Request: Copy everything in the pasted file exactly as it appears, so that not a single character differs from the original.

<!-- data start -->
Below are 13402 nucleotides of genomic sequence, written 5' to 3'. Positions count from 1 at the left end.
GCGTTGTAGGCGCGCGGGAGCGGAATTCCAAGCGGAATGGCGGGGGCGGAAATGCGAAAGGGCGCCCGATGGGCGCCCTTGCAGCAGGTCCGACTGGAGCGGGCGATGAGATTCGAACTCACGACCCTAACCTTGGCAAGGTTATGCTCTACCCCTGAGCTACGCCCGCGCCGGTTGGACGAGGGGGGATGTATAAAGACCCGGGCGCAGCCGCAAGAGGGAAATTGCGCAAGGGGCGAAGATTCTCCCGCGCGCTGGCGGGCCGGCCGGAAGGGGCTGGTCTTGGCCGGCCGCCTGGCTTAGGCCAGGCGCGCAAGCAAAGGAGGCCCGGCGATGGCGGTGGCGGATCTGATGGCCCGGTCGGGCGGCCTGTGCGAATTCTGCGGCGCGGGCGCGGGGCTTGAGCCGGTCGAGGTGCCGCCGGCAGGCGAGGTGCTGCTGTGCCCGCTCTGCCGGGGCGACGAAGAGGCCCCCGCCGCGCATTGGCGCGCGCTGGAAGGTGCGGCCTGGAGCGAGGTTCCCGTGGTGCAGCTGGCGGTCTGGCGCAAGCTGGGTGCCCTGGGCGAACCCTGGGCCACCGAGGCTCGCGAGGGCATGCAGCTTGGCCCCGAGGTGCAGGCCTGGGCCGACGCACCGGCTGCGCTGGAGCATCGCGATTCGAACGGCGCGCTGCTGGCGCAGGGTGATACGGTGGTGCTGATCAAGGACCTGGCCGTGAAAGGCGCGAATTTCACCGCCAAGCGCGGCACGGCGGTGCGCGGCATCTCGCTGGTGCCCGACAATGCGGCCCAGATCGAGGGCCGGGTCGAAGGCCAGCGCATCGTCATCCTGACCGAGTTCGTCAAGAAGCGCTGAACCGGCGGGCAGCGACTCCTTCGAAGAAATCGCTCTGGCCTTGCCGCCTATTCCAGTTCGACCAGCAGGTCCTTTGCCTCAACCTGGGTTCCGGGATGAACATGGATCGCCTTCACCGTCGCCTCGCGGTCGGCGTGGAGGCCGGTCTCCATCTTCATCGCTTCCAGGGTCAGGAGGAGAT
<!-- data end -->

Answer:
Below are 13402 nucleotides of genomic sequence, written 5' to 3'. Positions count from 1 at the left end.
GCGTTGTAGGCGCGCGGGAGCGGAATTCCAAGCGGAATGGCGGGGGCGGAAATGCGAAAGGGCGCCCGATGGGCGCCCTTGCAGCAGGTCCGACTGGAGCGGGCGATGAGATTCGAACTCACGACCCTAACCTTGGCAAGGTTATGCTCTACCCCTGAGCTACGCCCGCGCCGGTTGGACGAGGGGGGATGTATAAAGACCCGGGCGCAGCCGCAAGAGGGAAATTGCGCAAGGGGCGAAGATTCTCCCGCGCGCTGGCGGGCCGGCCGGAAGGGGCTGGTCTTGGCCGGCCGCCTGGCTTAGGCCAGGCGCGCAAGCAAAGGAGGCCCGGCGATGGCGGTGGCGGATCTGATGGCCCGGTCGGGCGGCCTGTGCGAATTCTGCGGCGCGGGCGCGGGGCTTGAGCCGGTCGAGGTGCCGCCGGCAGGCGAGGTGCTGCTGTGCCCGCTCTGCCGGGGCGACGAAGAGGCCCCCGCCGCGCATTGGCGCGCGCTGGAAGGTGCGGCCTGGAGCGAGGTTCCCGTGGTGCAGCTGGCGGTCTGGCGCAAGCTGGGTGCCCTGGGCGAACCCTGGGCCACCGAGGCTCGCGAGGGCATGCAGCTTGGCCCCGAGGTGCAGGCCTGGGCCGACGCACCGGCTGCGCTGGAGCATCGCGATTCGAACGGCGCGCTGCTGGCGCAGGGTGATACGGTGGTGCTGATCAAGGACCTGGCCGTGAAAGGCGCGAATTTCACCGCCAAGCGCGGCACGGCGGTGCGCGGCATCTCGCTGGTGCCCGACAATGCGGCCCAGATCGAGGGCCGGGTCGAAGGCCAGCGCATCGTCATCCTGACCGAGTTCGTCAAGAAGCGCTGAACCGGCGGGCAGCGACTCCTTCGAAGAAATCGCTCTGGCCTTGCCGCCTATTCCAGTTCGACCAGCAGGTCCTTTGCCTCAACCTGGGTTCCGGGATGAACATGGATCGCCTTCACCGTCGCCTCGCGGTCGGCGTGGAGGCCGGTCTCCATCTTCATCGCTTCCAGGGTCAGGAGGAGAT